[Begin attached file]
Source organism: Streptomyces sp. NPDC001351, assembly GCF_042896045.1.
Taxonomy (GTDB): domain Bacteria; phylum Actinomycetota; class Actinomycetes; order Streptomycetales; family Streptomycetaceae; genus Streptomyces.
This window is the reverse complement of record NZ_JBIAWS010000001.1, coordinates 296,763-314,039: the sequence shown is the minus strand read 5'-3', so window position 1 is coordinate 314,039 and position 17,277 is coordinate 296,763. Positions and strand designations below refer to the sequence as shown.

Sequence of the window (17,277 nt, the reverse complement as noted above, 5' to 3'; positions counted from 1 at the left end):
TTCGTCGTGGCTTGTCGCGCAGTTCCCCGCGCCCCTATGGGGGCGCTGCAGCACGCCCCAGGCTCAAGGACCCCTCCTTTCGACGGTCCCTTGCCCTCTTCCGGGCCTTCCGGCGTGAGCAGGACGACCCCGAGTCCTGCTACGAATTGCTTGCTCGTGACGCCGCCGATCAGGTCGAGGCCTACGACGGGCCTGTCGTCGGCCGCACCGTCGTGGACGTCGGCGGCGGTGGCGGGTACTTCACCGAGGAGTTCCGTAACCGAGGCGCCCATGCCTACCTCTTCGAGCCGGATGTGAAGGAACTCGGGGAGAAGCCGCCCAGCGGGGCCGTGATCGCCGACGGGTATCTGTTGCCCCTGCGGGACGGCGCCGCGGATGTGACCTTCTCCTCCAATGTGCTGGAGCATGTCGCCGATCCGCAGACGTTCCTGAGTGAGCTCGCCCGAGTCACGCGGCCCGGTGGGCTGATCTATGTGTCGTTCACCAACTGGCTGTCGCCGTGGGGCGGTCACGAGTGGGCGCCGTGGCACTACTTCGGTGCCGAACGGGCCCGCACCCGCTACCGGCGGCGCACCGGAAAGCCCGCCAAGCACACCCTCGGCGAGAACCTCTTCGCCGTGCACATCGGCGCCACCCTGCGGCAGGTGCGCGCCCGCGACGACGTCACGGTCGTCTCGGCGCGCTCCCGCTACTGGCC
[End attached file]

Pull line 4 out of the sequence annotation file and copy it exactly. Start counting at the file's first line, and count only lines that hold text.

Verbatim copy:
Sequence of the window (17,277 nt, the reverse complement as noted above, 5' to 3'; positions counted from 1 at the left end):